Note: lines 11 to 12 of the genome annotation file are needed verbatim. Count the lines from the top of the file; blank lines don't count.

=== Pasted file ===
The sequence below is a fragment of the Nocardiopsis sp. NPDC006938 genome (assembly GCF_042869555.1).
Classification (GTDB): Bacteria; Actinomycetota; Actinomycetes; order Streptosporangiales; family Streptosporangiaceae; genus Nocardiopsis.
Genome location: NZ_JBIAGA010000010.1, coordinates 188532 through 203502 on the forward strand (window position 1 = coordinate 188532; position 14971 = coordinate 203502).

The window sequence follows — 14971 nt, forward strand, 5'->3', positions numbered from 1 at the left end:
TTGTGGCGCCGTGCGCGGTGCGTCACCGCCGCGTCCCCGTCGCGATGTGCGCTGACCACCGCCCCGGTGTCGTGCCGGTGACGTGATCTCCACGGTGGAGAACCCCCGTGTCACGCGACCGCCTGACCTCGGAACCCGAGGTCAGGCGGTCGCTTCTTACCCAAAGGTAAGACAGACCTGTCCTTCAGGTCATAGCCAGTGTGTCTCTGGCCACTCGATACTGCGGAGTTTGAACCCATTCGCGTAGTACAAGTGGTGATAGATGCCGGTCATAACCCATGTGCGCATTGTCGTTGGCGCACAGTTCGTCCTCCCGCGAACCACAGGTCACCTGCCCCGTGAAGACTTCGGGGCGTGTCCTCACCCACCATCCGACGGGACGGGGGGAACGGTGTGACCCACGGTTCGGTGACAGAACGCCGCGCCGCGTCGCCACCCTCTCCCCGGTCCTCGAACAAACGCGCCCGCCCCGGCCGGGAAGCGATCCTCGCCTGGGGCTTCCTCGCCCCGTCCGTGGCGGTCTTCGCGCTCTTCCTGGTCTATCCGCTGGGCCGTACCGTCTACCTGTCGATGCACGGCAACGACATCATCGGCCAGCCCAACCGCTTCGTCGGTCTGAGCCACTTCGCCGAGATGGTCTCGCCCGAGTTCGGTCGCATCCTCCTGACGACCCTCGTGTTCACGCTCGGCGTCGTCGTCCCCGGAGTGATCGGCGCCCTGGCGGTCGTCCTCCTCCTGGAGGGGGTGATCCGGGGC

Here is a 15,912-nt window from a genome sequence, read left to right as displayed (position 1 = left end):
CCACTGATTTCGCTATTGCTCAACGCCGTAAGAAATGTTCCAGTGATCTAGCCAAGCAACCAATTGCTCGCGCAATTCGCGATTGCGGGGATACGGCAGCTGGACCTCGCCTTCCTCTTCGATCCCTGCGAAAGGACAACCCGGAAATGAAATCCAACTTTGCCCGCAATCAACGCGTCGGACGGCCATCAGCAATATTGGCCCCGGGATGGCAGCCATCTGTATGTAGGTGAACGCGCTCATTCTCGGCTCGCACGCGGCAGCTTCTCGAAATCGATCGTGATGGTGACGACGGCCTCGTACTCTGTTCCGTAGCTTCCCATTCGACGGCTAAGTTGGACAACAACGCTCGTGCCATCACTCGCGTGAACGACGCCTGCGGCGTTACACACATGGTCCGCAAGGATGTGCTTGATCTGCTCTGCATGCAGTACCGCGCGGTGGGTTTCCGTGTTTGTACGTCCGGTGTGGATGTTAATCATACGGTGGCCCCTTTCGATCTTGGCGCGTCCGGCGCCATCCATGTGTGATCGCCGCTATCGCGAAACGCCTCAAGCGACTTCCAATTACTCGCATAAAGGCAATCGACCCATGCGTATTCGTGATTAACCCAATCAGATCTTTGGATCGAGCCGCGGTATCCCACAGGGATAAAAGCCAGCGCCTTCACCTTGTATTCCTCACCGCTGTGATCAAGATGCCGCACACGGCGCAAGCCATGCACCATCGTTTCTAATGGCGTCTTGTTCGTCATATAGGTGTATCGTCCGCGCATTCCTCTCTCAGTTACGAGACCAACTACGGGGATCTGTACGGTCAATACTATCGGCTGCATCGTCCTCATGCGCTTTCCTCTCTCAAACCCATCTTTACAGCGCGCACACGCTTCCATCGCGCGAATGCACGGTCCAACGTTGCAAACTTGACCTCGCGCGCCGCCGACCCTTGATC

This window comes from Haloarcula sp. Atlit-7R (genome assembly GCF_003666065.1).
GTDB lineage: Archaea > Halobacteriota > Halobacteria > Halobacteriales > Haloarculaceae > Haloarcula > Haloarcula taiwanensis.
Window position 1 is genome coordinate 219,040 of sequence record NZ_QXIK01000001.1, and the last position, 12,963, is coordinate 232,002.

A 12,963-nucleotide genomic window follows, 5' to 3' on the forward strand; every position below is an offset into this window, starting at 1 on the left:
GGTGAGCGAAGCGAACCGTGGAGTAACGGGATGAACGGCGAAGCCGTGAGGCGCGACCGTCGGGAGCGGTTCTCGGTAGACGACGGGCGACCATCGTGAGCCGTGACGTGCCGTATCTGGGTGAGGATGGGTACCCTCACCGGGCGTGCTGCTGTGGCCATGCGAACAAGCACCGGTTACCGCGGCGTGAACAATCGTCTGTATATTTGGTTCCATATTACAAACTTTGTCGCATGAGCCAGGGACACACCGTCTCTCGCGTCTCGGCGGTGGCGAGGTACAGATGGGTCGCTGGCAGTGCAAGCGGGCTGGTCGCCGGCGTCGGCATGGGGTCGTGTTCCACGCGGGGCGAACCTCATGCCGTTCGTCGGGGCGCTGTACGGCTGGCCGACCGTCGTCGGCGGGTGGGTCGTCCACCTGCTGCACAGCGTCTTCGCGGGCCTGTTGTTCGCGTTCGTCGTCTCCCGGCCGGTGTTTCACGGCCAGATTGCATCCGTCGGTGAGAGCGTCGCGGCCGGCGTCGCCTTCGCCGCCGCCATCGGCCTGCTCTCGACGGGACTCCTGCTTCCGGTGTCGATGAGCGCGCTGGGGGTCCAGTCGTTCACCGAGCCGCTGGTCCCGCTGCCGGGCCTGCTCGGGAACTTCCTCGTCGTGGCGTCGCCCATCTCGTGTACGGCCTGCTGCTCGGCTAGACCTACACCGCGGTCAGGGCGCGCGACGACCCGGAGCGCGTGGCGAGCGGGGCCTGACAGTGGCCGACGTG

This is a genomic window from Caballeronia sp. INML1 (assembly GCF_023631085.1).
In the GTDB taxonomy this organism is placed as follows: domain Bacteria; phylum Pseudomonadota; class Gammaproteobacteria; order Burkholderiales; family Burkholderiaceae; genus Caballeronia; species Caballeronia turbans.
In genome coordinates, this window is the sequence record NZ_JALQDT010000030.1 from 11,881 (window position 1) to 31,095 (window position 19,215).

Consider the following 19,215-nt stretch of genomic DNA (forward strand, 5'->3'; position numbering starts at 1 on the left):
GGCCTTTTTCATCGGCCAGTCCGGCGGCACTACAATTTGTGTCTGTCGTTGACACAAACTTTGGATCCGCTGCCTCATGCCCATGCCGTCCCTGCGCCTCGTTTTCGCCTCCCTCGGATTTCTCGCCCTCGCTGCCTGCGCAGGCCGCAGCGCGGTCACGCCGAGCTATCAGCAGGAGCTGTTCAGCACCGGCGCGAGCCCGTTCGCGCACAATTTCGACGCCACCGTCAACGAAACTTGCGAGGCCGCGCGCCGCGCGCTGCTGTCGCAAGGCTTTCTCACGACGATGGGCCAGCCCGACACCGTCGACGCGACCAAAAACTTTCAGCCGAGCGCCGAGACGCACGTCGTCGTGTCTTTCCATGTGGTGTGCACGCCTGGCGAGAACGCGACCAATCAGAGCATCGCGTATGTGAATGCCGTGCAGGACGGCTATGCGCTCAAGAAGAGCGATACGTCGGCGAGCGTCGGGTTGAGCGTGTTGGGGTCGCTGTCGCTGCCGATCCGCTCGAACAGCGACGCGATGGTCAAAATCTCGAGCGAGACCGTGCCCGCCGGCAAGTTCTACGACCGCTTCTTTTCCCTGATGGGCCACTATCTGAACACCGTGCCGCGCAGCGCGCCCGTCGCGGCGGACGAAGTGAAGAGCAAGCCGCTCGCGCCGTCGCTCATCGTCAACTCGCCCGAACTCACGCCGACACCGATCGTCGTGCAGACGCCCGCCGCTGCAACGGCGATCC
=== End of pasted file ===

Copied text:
A 12,963-nucleotide genomic window follows, 5' to 3' on the forward strand; every position below is an offset into this window, starting at 1 on the left:
GGTGAGCGAAGCGAACCGTGGAGTAACGGGATGAACGGCGAAGCCGTGAGGCGCGACCGTCGGGAGCGGTTCTCGGTAGACGACGGGCGACCATCGTGAGCCGTGACGTGCCGTATCTGGGTGAGGATGGGTACCCTCACCGGGCGTGCTGCTGTGGCCATGCGAACAAGCACCGGTTACCGCGGCGTGAACAATCGTCTGTATATTTGGTTCCATATTACAAACTTTGTCGCATGAGCCAGGGACACACCGTCTCTCGCGTCTCGGCGGTGGCGAGGTACAGATGGGTCGCTGGCAGTGCAAGCGGGCTGGTCGCCGGCGTCGGCATGGGGTCGTGTTCCACGCGGGGCGAACCTCATGCCGTTCGTCGGGGCGCTGTACGGCTGGCCGACCGTCGTCGGCGGGTGGGTCGTCCACCTGCTGCACAGCGTCTTCGCGGGCCTGTTGTTCGCGTTCGTCGTCTCCCGGCCGGTGTTTCACGGCCAGATTGCATCCGTCGGTGAGAGCGTCGCGGCCGGCGTCGCCTTCGCCGCCGCCATCGGCCTGCTCTCGACGGGACTCCTGCTTCCGGTGTCGATGAGCGCGCTGGGGGTCCAGTCGTTCACCGAGCCGCTGGTCCCGCTGCCGGGCCTGCTCGGGAACTTCCTCGTCGTGGCGTCGCCCATCTCGTGTACGGCCTGCTGCTCGGCTAGACCTACACCGCGGTCAGGGCGCGCGACGACCCGGAGCGCGTGGCGAGCGGGGCCTGACAGTGGCCGACGTG